Before the start of the 20th century, gray whales were found in abundance in almost every ocean. They were, however, hunted to the point of extinction by whalers. Internationally, the community has initiated measures to ensure the protection of gray whales. Today, there would be up to 20,000 gray whales around the world. This alone is enough to make San Diego whale watching an unforgettable and memorable experience.


California has an extensive coastline which is located directly in the moving direction of the gentle giants. San Diego is the perfect location for those who love nature and those who love whale watching to be a part of the magnificent migration of the gray whale. In accordance with the American Cetacean Society, the world’s oldest whale conserving organization, the gray whale generally grow up to 52 feet in lengths, and as high as 36 tonnes in weight. They can live as long as 60 years.

Slim and long Gray whales’ upper body may be a variety of blue-grey on top and a lighter shade beneath. This California Gray Whale, however large they appear to the naked eye, is actually really an average size whale. They derive their name from the slate gray color of their bodies, as well as due to the gray-white patterns created by parasites. It is believed that the California Gray Whale is classified as a baleen whale due to the fact that it sifts its food by consuming large amounts of seawater. Whale watching is definitely an enjoyable local activity in the winter time.


Blue Whales are in abundance along the shores of San Diego. At times the surreal giants may be observed near shore however typically, they’re deep in the waters off in the Coronado Islands or the Nine Mile Bank. Blue Whales can be 70 to 100 feet long and weigh more than 100 tonnes (which implies that the tongue of a Blue Whale could weigh as high as 2.7 tons!) They also have a distinctive blue color. They are also extremely swift swimmers, and can swim up to 30 knots if they want to.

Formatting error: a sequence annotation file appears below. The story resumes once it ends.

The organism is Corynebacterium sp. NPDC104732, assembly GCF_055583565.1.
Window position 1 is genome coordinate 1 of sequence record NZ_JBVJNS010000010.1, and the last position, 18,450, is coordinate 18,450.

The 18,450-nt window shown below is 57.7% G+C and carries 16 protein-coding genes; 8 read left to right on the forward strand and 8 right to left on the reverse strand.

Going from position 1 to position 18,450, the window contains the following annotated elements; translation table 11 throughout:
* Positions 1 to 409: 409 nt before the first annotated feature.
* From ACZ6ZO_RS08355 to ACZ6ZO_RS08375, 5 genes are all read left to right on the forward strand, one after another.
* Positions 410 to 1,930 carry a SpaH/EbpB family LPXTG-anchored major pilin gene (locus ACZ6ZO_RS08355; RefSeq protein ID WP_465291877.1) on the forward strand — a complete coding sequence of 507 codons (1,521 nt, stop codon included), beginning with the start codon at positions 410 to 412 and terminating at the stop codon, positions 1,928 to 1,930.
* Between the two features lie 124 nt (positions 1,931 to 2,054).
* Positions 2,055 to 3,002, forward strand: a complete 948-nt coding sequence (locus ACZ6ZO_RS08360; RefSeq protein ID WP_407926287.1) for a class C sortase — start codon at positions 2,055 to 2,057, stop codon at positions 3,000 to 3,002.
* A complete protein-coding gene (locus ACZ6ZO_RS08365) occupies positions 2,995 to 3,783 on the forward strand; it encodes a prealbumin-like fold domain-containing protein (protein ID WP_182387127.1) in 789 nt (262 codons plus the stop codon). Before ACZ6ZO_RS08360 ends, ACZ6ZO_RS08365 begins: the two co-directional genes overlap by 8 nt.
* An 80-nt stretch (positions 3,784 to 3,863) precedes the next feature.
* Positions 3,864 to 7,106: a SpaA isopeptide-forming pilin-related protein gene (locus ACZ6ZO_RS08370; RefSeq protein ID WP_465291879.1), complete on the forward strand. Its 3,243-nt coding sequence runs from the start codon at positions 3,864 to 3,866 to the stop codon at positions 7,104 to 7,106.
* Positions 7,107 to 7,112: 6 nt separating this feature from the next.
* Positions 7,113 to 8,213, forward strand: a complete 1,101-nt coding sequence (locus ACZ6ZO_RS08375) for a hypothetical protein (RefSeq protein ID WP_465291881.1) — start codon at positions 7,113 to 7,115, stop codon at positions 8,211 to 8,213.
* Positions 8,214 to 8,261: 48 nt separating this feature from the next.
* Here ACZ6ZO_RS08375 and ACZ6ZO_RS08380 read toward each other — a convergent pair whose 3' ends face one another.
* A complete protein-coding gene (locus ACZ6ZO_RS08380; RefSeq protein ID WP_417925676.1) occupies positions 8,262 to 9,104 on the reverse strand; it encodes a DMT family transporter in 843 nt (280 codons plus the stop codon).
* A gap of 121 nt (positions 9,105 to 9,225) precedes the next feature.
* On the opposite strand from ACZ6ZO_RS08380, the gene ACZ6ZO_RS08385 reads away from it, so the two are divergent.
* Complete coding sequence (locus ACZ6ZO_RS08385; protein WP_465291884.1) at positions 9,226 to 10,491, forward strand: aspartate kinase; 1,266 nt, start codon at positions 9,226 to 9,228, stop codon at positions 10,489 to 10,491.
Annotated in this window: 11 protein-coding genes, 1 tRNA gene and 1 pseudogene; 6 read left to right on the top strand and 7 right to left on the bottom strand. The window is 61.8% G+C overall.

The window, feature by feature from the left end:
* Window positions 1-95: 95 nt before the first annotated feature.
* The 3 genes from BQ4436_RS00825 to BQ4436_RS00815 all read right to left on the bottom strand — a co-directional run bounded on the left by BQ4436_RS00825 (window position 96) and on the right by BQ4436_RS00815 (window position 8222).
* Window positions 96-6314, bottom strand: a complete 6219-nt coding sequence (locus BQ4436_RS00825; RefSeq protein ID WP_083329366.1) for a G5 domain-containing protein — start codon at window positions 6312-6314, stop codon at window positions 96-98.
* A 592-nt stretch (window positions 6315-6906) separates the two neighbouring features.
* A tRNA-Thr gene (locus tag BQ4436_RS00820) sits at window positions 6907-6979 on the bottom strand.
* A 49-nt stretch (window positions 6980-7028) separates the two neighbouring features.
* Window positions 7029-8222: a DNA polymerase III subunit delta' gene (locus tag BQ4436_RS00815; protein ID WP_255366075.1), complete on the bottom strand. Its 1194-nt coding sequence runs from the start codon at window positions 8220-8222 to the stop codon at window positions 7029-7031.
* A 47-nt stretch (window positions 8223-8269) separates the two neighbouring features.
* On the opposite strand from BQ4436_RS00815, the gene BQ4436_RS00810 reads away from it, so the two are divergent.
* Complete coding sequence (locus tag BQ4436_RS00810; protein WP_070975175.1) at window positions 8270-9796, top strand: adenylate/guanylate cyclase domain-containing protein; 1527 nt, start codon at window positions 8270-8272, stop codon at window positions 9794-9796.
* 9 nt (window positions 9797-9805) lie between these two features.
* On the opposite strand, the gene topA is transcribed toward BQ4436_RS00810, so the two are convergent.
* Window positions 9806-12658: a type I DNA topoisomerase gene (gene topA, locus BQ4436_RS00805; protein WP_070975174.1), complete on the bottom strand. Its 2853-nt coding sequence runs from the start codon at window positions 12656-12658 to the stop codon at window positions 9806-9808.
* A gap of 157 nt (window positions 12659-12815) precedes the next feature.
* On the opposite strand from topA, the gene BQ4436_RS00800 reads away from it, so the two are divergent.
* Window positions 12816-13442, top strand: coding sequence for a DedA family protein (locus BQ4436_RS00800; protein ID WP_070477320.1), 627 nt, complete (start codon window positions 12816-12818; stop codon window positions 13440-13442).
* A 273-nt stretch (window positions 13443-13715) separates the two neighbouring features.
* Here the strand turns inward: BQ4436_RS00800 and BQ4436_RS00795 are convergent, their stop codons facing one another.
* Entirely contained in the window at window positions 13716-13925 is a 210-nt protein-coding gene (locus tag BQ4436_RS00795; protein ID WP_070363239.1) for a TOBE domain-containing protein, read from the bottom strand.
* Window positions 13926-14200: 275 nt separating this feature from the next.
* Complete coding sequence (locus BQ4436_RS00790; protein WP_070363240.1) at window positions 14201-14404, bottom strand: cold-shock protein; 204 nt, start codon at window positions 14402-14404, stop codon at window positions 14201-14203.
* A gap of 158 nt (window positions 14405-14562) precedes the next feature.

San Diego whale watching season is back. Every year, thousands of California Gray Whales journey from their feeding areas in the nutrient-rich Arctic waters to calving areas located in Baja, Mexico. San Diego Whale Watching Tours are enjoyable and something that draws many tourists.


If you’re planning to go on a San Diego whale-watching boat tour make sure you dress warm. The water is sure to be cold. It is possible to remove your clothing when it is too hot. Make sure you have sunblock and a wide-brimmed cap too. Reflections of sunlight off the water can cause burns. The San Diego whale-watching adventure may be long, so be sure to bring a packed lunch and take an extra water bottle. Binoculars are great for observing moving whales off the coast however, may hamper your vision while you’re on the water. If the ocean is rough the binoculars you use could cause headaches.


The whale watching industry has increased awareness of wildlife. Locals and tourists who participate in whale watching frequently come to observe marine life from a different perspective as they are exposed to the ecosystems which human activities directly impact. In line with this similar awareness for wildlife protection are the well-established regulations for whale watchers’ boat owners and marina rules that help to safeguard the natural swimming patterns and behaviors of Blue Whales but still allow people to view the tremendous creatures.

Cruise San Diego observes and appreciates the whale-watching rules, as well as takes pride in providing visitors to the San Diego area with adventurous yet dutiful interactions with nature. So, what are you wasting your time for? Make your booking for a whale-watching adventure through Cruise San Diego today and experience these stunning creatures for yourself.